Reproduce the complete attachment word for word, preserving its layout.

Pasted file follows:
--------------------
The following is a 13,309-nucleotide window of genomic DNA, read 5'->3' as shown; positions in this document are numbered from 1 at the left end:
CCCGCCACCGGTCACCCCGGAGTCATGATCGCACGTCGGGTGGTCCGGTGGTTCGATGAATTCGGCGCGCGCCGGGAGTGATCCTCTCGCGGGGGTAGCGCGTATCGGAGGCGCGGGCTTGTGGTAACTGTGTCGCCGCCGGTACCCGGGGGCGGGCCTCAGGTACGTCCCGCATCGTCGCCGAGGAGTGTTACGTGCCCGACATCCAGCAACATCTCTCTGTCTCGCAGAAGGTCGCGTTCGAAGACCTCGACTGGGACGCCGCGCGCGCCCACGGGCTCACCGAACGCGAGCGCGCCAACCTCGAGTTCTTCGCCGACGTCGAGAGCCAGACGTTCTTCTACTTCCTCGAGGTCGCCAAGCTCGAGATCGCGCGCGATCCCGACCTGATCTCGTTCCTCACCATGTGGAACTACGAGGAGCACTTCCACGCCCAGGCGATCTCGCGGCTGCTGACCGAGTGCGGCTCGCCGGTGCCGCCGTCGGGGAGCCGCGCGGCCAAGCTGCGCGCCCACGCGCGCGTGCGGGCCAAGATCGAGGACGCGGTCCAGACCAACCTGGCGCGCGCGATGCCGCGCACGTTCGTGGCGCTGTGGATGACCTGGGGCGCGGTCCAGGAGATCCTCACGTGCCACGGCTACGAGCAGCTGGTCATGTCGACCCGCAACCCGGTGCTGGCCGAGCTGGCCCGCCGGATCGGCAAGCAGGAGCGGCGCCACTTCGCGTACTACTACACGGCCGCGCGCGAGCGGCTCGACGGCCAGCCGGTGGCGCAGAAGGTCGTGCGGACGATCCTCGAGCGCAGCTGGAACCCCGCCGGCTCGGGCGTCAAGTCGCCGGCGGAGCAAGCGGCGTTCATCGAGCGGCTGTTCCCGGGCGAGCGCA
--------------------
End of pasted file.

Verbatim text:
The following is a 13,309-nucleotide window of genomic DNA, read 5'->3' as shown; positions in this document are numbered from 1 at the left end:
CCCGCCACCGGTCACCCCGGAGTCATGATCGCACGTCGGGTGGTCCGGTGGTTCGATGAATTCGGCGCGCGCCGGGAGTGATCCTCTCGCGGGGGTAGCGCGTATCGGAGGCGCGGGCTTGTGGTAACTGTGTCGCCGCCGGTACCCGGGGGCGGGCCTCAGGTACGTCCCGCATCGTCGCCGAGGAGTGTTACGTGCCCGACATCCAGCAACATCTCTCTGTCTCGCAGAAGGTCGCGTTCGAAGACCTCGACTGGGACGCCGCGCGCGCCCACGGGCTCACCGAACGCGAGCGCGCCAACCTCGAGTTCTTCGCCGACGTCGAGAGCCAGACGTTCTTCTACTTCCTCGAGGTCGCCAAGCTCGAGATCGCGCGCGATCCCGACCTGATCTCGTTCCTCACCATGTGGAACTACGAGGAGCACTTCCACGCCCAGGCGATCTCGCGGCTGCTGACCGAGTGCGGCTCGCCGGTGCCGCCGTCGGGGAGCCGCGCGGCCAAGCTGCGCGCCCACGCGCGCGTGCGGGCCAAGATCGAGGACGCGGTCCAGACCAACCTGGCGCGCGCGATGCCGCGCACGTTCGTGGCGCTGTGGATGACCTGGGGCGCGGTCCAGGAGATCCTCACGTGCCACGGCTACGAGCAGCTGGTCATGTCGACCCGCAACCCGGTGCTGGCCGAGCTGGCCCGCCGGATCGGCAAGCAGGAGCGGCGCCACTTCGCGTACTACTACACGGCCGCGCGCGAGCGGCTCGACGGCCAGCCGGTGGCGCAGAAGGTCGTGCGGACGATCCTCGAGCGCAGCTGGAACCCCGCCGGCTCGGGCGTCAAGTCGCCGGCGGAGCAAGCGGCGTTCATCGAGCGGCTGTTCCCGGGCGAGCGCA